The United States has increased its COVID-19 vaccine assistance to Taiwan, sending 2.5 million shots to the island.
Doses of the Moderna vaccine arrived in Taiwan on Sunday on a transport airplane belonging to Taiwan’s China Airlines. The plane took off from the southern U.S. city of Memphis in Tennessee.
The plane was welcomed at the airport outside Taipei by Taiwan’s Health Minister Chen Shih-chung and Brent Christensen, the top U.S. official in Taiwan.
Chen said the donation showed the strength of the U.S.-Taiwan relationship at a time when Taiwan faces its most severe COVID-19 outbreak. “When I saw these vaccines coming down the plane, I was really touched,” Chen told reporters.
The U.S. had promised to send Taiwan 750,000 COVID-19 doses this month. However, the administration of U.S. President Joe Biden increased that number as part of an assistance program that aims to provide 500 million vaccine doses worldwide.
Taiwan has not been as severely affected by COVID-19 as some of its Asian neighbors. But a rise in cases that started in May has left officials struggling to get vaccines. The Coronavirus Resource Center of Johns Hopkins University reports that Taiwan has recorded 569 deaths from COVID-19. About six percent of Taiwan’s 23.5 million people have received at least one vaccine dose.
Taiwan’s President Tsai Ing-wen said the U.S. had decided to increase its vaccine donations after negotiations over the past two weeks.
The latest U.S. assistance signals support for Taiwan in the face of growing pressure from China. Mainland China considers Taiwan a rebel province and has threatened to reclaim the territory by force if necessary. The U.S. does not have official diplomatic ties with Taiwan because it has relations with the government in Beijing under what is known as the one-China policy. However, American law requires the U.S. to assist Taiwan in defending itself.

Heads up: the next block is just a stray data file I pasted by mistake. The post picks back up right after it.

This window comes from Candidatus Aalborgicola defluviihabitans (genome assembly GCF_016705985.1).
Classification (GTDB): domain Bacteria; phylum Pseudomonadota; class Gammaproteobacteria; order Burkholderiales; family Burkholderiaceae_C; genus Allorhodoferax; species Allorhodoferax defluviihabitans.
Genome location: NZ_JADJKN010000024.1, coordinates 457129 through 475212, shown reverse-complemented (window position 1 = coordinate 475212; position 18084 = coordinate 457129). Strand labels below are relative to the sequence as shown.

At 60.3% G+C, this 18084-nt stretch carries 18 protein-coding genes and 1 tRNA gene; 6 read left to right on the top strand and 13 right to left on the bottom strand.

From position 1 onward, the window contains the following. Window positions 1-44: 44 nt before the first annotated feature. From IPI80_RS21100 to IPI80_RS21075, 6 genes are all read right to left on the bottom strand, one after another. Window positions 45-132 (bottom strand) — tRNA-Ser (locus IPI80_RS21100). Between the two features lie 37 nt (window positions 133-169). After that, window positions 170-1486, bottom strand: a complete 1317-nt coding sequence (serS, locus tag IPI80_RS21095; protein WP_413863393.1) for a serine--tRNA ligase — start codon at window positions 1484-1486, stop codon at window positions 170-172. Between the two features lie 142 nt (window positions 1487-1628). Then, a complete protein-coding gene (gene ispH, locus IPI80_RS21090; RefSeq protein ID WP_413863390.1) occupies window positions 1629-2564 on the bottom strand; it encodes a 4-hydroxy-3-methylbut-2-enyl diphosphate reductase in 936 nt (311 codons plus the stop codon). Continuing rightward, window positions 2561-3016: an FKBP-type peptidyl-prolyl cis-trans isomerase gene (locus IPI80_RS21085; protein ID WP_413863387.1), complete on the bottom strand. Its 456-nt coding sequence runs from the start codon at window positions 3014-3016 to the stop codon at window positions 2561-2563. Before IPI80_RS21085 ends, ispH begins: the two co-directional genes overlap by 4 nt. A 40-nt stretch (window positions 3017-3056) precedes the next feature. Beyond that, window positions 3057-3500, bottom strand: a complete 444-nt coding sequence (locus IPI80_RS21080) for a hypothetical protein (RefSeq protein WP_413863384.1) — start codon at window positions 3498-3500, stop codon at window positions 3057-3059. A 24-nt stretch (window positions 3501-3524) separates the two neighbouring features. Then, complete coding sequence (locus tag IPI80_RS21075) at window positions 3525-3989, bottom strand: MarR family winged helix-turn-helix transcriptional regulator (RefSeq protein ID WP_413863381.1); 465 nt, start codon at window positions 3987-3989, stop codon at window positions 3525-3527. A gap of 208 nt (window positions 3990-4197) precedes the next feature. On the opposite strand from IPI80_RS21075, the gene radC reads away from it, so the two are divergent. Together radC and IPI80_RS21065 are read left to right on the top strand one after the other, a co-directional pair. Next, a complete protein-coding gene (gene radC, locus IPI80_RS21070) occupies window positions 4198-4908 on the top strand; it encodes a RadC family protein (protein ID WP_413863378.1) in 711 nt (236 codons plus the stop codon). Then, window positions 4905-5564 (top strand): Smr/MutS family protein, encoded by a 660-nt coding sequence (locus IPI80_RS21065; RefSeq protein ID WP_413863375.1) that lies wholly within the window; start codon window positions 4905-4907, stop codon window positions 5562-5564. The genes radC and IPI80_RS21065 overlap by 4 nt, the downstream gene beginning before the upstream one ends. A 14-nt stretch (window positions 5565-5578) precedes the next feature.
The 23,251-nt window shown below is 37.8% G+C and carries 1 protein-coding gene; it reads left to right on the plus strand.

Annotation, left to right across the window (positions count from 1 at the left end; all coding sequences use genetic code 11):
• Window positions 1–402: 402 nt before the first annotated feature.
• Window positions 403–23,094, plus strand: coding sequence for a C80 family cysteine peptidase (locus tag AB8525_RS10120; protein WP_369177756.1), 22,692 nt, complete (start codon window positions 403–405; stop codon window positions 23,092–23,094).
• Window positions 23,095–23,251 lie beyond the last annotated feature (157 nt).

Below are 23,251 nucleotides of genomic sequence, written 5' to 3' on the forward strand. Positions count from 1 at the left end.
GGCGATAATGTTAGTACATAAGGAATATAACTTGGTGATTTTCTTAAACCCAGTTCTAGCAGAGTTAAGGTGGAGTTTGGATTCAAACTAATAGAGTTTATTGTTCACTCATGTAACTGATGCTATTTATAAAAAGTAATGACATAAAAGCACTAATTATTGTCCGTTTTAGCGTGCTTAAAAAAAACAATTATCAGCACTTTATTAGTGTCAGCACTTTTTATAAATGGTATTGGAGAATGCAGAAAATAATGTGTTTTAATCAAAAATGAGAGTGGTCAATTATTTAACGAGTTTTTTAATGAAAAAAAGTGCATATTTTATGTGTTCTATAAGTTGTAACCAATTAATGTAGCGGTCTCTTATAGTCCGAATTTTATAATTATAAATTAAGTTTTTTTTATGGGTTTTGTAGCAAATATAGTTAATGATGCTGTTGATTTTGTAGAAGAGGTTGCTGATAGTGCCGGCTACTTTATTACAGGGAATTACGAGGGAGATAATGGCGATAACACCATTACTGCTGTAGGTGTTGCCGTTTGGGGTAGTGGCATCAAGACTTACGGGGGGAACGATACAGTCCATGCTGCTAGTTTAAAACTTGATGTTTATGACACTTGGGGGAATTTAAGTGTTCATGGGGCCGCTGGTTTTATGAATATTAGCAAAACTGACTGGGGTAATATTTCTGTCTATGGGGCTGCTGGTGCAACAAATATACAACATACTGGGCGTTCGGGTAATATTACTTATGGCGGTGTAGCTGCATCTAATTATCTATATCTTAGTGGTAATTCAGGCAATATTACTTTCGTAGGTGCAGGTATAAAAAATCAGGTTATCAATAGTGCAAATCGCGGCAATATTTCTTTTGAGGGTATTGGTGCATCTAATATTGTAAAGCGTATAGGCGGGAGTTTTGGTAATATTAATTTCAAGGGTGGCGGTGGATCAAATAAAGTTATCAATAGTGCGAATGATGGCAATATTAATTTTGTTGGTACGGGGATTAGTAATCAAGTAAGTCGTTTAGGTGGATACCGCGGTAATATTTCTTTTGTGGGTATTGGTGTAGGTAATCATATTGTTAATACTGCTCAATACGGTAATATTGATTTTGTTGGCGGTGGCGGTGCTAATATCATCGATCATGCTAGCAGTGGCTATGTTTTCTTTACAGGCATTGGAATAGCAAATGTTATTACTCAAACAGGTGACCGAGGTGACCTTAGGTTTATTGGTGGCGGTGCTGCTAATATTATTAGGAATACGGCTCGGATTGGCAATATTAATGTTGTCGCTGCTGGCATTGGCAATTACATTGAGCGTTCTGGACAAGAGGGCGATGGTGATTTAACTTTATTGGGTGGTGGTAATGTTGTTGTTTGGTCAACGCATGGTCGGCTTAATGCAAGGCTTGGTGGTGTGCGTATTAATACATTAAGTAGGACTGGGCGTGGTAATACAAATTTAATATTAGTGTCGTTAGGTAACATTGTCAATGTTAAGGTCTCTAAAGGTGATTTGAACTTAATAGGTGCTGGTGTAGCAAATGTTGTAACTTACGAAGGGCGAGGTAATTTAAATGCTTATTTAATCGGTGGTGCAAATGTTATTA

“These vaccines are proof of America's commitment to Taiwan," said Christensen, director of the American Institute in Taiwan. "Taiwan is a family member to the world’s democratic countries,” he added.
An administration official told Reuters the vaccine doses were not being provided “based on political or economic conditions.” The assistance is aimed at “saving lives,” the official said.
“Our vaccines do not come with strings attached,” the official added. The official said that Taiwan had faced “unfair challenges” in its efforts to secure COVID-19 vaccines.
Taiwan has accused mainland China of blocking its efforts to get the Pfizer vaccine through BioNTech, the vaccine’s German co-developer.
Mainland Chinese officials have denied this and said China is willing to provide vaccines to Taiwan. Taiwanese law, however, bans the import of Chinese-made medicine.
The U.S. donation follows Japan’s shipment to Taiwan of 1.24 million doses of the AstraZeneca vaccine in early June. Taiwan has ordered 10 million doses from AstraZeneca, but has yet to receive most of them.
I’m Bryan Lynn.
The Associated Press and Reuters reported on this story. Bryan Lynn adapted the reports for VOA Learning English. Mario Ritter, Jr. was the editor.
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Words in This Story
dose – n. the amount of medication to be taken at one time
commitment – n. a promise or strong decision to do something
no strings attached – phr. something that carries no special conditions
challenge – n. a difficult task of problem